14. 14.
    Huber, F., Schnauss, J., Rönicke, S., Rauch, P., Müller, K., Fütterer, C., Käs, J.: Emergent complexity of the cytoskeleton: from single filaments to tissue. Adv. Phys. 62, 1–112 (2013)CrossRefGoogle Scholar
  15. 15.
    Ingber, D.E., Wang, N., Stamenovic, D.: Tensegrity, cellular biophysics, and the mechanics of living systems. Rep. Prog. Phys. 77, 046603 (2014)MathSciNetCrossRefGoogle Scholar
  16. 16.
    Joanny, J.F., Kruse, K., Prost, J., Ramaswamy, S.: The actin cortex as an active wetting layer. Eur. Phys. J. E Soft Matter 36, 1–6 (2013)CrossRefGoogle Scholar
  17. 17.
    Karcher, H., Lammerding, J., Huang, H., Lee, R.T., Kamm, R.D., Kaazempur-Mofrad, M.R.: A three-dimensional viscoelastic model for cell deformation with experimental verification. Biophys. J. 85, 3336–3349 (2003)CrossRefGoogle Scholar
  18. 18.
    Keener, J.P., Sneyd, J.: Mathematical Physiology. Springer, New York (2009)CrossRefGoogle Scholar
  19. 19.
    Kollmannsberger, P., Fabry, B.: Linear and nonlinear rheology of living cells. Annu. Rev. Mater. Res. 41, 75–97 (2011)CrossRefGoogle Scholar
  20. 20.
    Kumar, K.V., Bois, J.S., Jülicher, F., Grill, S.W.: Pulsatory patterns in active fluids. Phys. Rev. Lett. 112, 208101 (2014)CrossRefGoogle Scholar
  21. 21.
    Lim, C.T., Zhou, E.H., Quek, S.T.: Mechanical models for living cells—a review. J. Biomech. 39, 195–216 (2006)CrossRefGoogle Scholar
  22. 22.
    Luby-Phelps, K.: Cytoarchitecture and physical properties of cytoplasm: volume, viscosity, diffusion, intracellular surface area. Int. Rev. Cytol. 192, 189–221 (1999)CrossRefGoogle Scholar
  23. 23.
    MacKintosh, F.C., Levine, A.J.: Nonequilibrium mechanics and dynamics of motor-activated gels. Phys. Rev. Lett. 100, 018104 (2008)CrossRefGoogle Scholar
  24. 24.
    Mitchison, T.J., Charras, G.T., Mahadevan, L.: Implications of a poroelastic cytoplasm for the dynamics of animal cell shape. Semin. Cell Dev. Biol. 19, 215–223 (2008)CrossRefGoogle Scholar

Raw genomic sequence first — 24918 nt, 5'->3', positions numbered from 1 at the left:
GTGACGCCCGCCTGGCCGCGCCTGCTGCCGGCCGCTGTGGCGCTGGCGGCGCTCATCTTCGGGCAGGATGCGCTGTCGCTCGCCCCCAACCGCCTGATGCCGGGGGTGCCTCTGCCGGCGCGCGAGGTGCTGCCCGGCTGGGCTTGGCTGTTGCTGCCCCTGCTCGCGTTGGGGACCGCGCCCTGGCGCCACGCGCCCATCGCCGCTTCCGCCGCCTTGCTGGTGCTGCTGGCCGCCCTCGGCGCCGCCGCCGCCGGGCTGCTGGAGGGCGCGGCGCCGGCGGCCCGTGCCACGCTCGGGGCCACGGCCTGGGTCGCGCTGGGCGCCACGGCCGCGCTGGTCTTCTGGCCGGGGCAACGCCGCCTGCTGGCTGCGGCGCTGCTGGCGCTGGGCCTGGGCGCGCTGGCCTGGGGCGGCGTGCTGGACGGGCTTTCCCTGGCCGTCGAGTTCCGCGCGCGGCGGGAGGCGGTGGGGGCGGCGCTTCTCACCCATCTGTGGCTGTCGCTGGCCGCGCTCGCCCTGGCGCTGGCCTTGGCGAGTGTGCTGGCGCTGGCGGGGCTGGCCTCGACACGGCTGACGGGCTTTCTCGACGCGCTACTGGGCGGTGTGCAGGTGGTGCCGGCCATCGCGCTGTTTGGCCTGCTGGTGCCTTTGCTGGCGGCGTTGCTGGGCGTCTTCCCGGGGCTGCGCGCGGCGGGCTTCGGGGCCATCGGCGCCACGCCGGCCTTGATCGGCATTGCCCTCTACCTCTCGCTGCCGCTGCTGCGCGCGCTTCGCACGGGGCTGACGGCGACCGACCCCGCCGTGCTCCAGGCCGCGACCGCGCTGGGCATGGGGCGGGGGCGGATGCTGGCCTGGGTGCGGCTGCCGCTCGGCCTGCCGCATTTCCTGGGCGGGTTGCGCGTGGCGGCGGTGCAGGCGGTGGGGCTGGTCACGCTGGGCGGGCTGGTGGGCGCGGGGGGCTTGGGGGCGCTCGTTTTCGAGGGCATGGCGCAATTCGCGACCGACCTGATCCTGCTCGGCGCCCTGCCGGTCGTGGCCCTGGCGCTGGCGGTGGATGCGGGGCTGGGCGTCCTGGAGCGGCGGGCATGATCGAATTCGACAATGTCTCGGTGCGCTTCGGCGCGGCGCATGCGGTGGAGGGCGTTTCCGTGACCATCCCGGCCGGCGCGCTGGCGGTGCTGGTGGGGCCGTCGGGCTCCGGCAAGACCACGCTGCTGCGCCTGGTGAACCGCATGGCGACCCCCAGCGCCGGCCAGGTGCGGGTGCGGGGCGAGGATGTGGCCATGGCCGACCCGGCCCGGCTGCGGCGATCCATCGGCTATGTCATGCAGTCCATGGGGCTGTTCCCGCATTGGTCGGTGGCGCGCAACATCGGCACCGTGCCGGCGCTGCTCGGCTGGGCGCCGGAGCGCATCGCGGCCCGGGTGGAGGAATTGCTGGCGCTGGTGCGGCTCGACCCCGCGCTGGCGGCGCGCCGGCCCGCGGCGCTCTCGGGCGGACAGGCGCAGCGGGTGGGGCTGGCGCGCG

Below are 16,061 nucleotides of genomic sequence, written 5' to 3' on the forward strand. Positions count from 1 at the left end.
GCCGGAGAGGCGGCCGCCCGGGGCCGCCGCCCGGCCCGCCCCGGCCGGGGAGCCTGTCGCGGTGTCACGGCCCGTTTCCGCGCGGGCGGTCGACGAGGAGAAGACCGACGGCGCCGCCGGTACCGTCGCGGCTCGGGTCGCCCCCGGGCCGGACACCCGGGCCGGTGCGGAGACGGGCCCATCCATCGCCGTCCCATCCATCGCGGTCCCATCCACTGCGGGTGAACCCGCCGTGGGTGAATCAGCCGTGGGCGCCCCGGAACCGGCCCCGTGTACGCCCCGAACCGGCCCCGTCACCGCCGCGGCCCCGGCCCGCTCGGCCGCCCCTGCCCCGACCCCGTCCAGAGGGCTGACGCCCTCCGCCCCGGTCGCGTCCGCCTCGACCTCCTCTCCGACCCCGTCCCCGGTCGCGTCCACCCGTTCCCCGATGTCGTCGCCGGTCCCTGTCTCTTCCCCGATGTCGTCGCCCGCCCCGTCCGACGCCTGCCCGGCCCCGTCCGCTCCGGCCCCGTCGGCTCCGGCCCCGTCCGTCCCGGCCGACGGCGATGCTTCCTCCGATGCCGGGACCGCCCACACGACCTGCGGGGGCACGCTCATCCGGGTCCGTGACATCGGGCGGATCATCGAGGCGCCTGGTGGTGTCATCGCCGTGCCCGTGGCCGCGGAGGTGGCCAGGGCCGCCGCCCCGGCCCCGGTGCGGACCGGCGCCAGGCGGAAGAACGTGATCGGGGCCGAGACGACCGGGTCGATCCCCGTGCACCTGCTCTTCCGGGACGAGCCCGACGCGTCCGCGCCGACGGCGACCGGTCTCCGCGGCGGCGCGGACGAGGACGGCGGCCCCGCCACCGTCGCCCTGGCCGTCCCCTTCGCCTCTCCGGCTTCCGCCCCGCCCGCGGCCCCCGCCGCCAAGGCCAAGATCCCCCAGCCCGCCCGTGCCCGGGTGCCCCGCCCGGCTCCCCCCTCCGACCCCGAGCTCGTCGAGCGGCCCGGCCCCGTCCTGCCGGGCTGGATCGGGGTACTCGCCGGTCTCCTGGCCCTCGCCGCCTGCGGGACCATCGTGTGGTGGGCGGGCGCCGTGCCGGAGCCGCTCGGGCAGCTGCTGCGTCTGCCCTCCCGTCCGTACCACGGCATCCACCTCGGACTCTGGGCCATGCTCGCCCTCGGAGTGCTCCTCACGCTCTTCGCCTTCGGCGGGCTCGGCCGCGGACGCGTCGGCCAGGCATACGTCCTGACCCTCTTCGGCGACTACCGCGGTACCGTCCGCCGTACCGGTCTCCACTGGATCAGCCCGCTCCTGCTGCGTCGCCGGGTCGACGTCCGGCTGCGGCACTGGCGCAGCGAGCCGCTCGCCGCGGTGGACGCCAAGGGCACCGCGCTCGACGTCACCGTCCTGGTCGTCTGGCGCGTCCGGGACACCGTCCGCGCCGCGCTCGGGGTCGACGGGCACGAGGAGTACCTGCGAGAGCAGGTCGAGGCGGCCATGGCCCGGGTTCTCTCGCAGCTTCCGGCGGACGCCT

25. 25.
    Moeendarbary, E., Valon, L., Fritzsche, M., Harris, A.R., Moulding, D.A., Thrasher, A.J., Stride, E., Mahadevan, L., Charras, G.T.: The cytoplasm of living cells behaves as a poroelastic material. Nat. Mater. 12, 253–261 (2013)CrossRefGoogle Scholar
  26. 26.
    Mogilner, A., Allard, J., Wollman, R.: Cell polarity: quantitative modeling as a tool in cell biology. Science 336, 175–179 (2012)MathSciNetCrossRefGoogle Scholar
  27. 27.
    Murray, J.D.: Mathematical Biology. II Spatial Models and Biomedical Applications. Springer, New York (2001)Google Scholar
  28. 28.
    Radszuweit, M., Alonso, S., Engel, H., Bär, M.: Intracellular mechanochemical waves in an active poroelastic model. Phys. Rev. Lett. 110, 138102 (2013)CrossRefGoogle Scholar
  29. 29.
    Radszuweit, M., Engel, H., Bär, M.: An active poroelastic model for mechanochemical patterns in protoplasmic droplets of Physarum polycephalum. PloS One 9, e99220 (2014)CrossRefGoogle Scholar
  30. 30.
    Rodriguez, M.L., McGarry, P.J., Sniadecki, N.J.: Review on cell mechanics: experimental and modeling approaches. Appl. Mech. Rev. 65, 060801 (2013)CrossRefGoogle Scholar
  31. 31.
    Salbreux, G., Charras, G., Paluch, E.: Actin cortex mechanics and cellular morphogenesis. Trends Cell Biol. 22, 536–545 (2012)CrossRefGoogle Scholar
  32. 32.
    Turing, A.M.: The chemical basis of morphogenesis. Philos. Trans. R. Soc. B 237, 37 (1952)MathSciNetCrossRefGoogle Scholar

Copyright information

© Springer Nature Switzerland AG 2019

Authors and Affiliations

  1. 1.Department of PhysicsUniversitat Politècnica de CatalunyaBarcelonaSpain

Personalised recommendations